This is how I read the Sunday paper (New York Times, of course):
That’s a lot of cat on my lap. Cindy is the black kitty near my heart and that’s Lickety on my knees. It’s been chilly here on the north shore of Long Island so I was happy to have these feline warmers in the vicinity.
Last week Dear Reader Jeanie asked about the “dummy” books I make up to show publishers when I submit a book proposal.
Normally I only do the first three chapters for a dummy but since this book is so short, I am doing the entire book (which ends up being about the same size as three chapters from one of my usual illustrated travelogues).
First, I go to Staples and spend about an hour and a half/two hours making the color copies of all the illustrations I’ll need for the dummy. I must warn you, before we go too far, that making a dummy is incredibly, maximally, and moronically boring.
After I have all the necessary color copies (at 69 cents per scan, the cost adds up fast) I go home and get the paper cutter out.
I must cut down a pile of bond paper into the appropriate dimensions of my book, known in the book biz as the “trim size”. For this book, I’m doing an 8-inch x 8-inch square trim. (Cutting paper is really boring.)
I assemble omymaterials: the color copies and the print-out the text of the book, which will also be scissored into bits:
I work at my dining room table because it’s the biggest surface in the house:
About two hours later, when I have gone thru my original manuscript page by page, and replicated each page, page by page (which is very boring to do), I will have bits of illustration and text left over. This is because I will have forgotten to make a color copy of something, or I have changed my mind about an illustration and I will re-do it, or there is an error in the text that I only discovered at this late stage of the operation:
So, I will paint something new, and I’ll sit at the computer and fix the text, and I’ll print it out, and I’ll go back to Staples to get new color copies, and then I’m ready to finish this dummy.
Thank the lord for clear plastic sheet protectors. I buy them by the 100s, and they are what makes my “dummy” books possible. For this dummy, I have cut off the top three inches of each sheet protector so so that my 8-inch x 8-inch pages fit into them like they were custom-made.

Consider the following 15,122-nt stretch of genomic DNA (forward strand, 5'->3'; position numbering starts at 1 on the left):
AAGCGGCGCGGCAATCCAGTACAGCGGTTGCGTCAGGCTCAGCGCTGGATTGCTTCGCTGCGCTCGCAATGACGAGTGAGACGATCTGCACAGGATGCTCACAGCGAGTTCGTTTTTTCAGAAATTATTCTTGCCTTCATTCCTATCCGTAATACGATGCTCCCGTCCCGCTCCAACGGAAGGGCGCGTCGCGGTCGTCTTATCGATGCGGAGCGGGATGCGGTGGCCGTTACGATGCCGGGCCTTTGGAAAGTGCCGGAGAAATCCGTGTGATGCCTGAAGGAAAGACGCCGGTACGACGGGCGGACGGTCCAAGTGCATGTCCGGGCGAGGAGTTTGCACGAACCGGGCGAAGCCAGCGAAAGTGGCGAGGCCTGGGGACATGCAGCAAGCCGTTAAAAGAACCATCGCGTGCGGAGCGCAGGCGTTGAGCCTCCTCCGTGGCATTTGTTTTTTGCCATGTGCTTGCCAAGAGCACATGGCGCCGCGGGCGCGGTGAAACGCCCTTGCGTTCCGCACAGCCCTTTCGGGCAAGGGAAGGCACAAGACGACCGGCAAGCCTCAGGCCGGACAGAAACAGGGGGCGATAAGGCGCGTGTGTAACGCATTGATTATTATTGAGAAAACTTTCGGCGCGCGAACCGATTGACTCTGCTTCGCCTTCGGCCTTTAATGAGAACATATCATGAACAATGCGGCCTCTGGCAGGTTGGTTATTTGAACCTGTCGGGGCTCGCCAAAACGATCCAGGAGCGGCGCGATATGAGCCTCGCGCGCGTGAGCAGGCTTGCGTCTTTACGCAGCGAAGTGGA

Next, I load my pages into the sheet protectors:
You have to remember to load each sheet protector with two pages, back-to-back, so that they can assemble into a verso and a recto when it all comes together. This part of the operation is both fiddly and boring, but at least it means that I am near the end!!
When I cut down the sheet protectors, cutting off the top three inches, I was left with only two binder holes in each sheet protector. So now I have to punch a new upper hole into each sheet:
This dummy takes 41 plastic sheet protectors, and punching through that heavy plastic on the margin 41 times hurts. But I have to do this because I’m using a two-prong Duo-tang thingy to bind my dummy:
I have to fiddle with the prongs because they don’t exactly match the holes in my truncated sheet protectors, but that’s not a big deal:
In the end, I have a neatly-bound dummy:
This is what the dummy looks like from a side view:
All in, each dummy costs approx. $30.00 and takes four hours to copy, print, and assemble. If I knew how to do this electronically, I would — but I’ve never figured out how to use my scanner. And, since making these dummy books is how I’ve gotten all my book contracts, I’m not going to fix what ain’t broke.
And now let’s talk about The Wedding.
Harry and Meghan are a beautiful couple and everyone wishes them a lifetime of love and happiness, except, it seems, the bride’s siblings. Their lovely half-sister is about to “marry up” — way, way, WAY up — and they can’t stand it.
I know it’s crass to talk about class but that is the crux of this story. For the half-siblings (none of whom seem to have a job) the resentments must be long-standing, probably starting from the time when Meghan began to get some fame and money in her acting career. But now that she’s marrying the most famous prince in the world and leaving them far, far behind, the difference in their fates must be driving them crazy. Last I heard, one of them has even staged a car accident in order to get some publicity and sympathy.
I guess we all have embarrassing relatives — even the British royals have a Nazi or two in the family and the divine Kate Middleton has that nutty Uncle Gary.
Meghan and Harry seem to be gracefully handling the fall-out from Ms. Markle “getting above her raising” , as they say in Appalachia, and which I did the day I left Pennsylvania for Paris, so me and her we have that in common.
I think Meghan and Harry will be good to and for each other and I wish them a beautiful wedding day.
Have a great weekend, everyone, and I hope it’s filled with pomp and circumstance and kitties on the lap and good cups of tea.